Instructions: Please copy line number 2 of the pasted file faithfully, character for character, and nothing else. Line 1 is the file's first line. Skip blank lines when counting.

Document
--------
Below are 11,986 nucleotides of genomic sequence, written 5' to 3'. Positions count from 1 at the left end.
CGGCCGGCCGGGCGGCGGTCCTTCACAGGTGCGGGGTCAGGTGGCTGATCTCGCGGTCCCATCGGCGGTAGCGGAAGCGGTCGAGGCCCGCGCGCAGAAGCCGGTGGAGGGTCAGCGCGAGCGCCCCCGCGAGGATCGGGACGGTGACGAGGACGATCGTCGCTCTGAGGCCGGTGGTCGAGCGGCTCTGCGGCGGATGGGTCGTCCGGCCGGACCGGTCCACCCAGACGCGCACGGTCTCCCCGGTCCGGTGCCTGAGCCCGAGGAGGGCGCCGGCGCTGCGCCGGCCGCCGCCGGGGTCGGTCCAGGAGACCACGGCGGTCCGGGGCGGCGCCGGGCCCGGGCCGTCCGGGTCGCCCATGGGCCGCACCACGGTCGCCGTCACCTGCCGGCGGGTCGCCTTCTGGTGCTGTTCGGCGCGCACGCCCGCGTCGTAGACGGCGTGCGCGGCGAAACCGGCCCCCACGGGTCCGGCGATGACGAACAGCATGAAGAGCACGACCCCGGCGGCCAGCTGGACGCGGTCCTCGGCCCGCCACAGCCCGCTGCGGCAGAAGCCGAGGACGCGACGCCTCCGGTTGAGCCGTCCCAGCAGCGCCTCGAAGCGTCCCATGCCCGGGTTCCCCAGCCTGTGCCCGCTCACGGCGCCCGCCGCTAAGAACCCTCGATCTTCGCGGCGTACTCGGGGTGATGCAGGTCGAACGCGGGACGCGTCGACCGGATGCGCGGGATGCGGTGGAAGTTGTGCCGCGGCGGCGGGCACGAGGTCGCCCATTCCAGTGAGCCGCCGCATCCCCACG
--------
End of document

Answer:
CGGCCGGCCGGGCGGCGGTCCTTCACAGGTGCGGGGTCAGGTGGCTGATCTCGCGGTCCCATCGGCGGTAGCGGAAGCGGTCGAGGCCCGCGCGCAGAAGCCGGTGGAGGGTCAGCGCGAGCGCCCCCGCGAGGATCGGGACGGTGACGAGGACGATCGTCGCTCTGAGGCCGGTGGTCGAGCGGCTCTGCGGCGGATGGGTCGTCCGGCCGGACCGGTCCACCCAGACGCGCACGGTCTCCCCGGTCCGGTGCCTGAGCCCGAGGAGGGCGCCGGCGCTGCGCCGGCCGCCGCCGGGGTCGGTCCAGGAGACCACGGCGGTCCGGGGCGGCGCCGGGCCCGGGCCGTCCGGGTCGCCCATGGGCCGCACCACGGTCGCCGTCACCTGCCGGCGGGTCGCCTTCTGGTGCTGTTCGGCGCGCACGCCCGCGTCGTAGACGGCGTGCGCGGCGAAACCGGCCCCCACGGGTCCGGCGATGACGAACAGCATGAAGAGCACGACCCCGGCGGCCAGCTGGACGCGGTCCTCGGCCCGCCACAGCCCGCTGCGGCAGAAGCCGAGGACGCGACGCCTCCGGTTGAGCCGTCCCAGCAGCGCCTCGAAGCGTCCCATGCCCGGGTTCCCCAGCCTGTGCCCGCTCACGGCGCCCGCCGCTAAGAACCCTCGATCTTCGCGGCGTACTCGGGGTGATGCAGGTCGAACGCGGGACGCGTCGACCGGATGCGCGGGATGCGGTGGAAGTTGTGCCGCGGCGGCGGGCACGAGGTCGCCCATTCCAGTGAGCCGCCGCATCCCCACG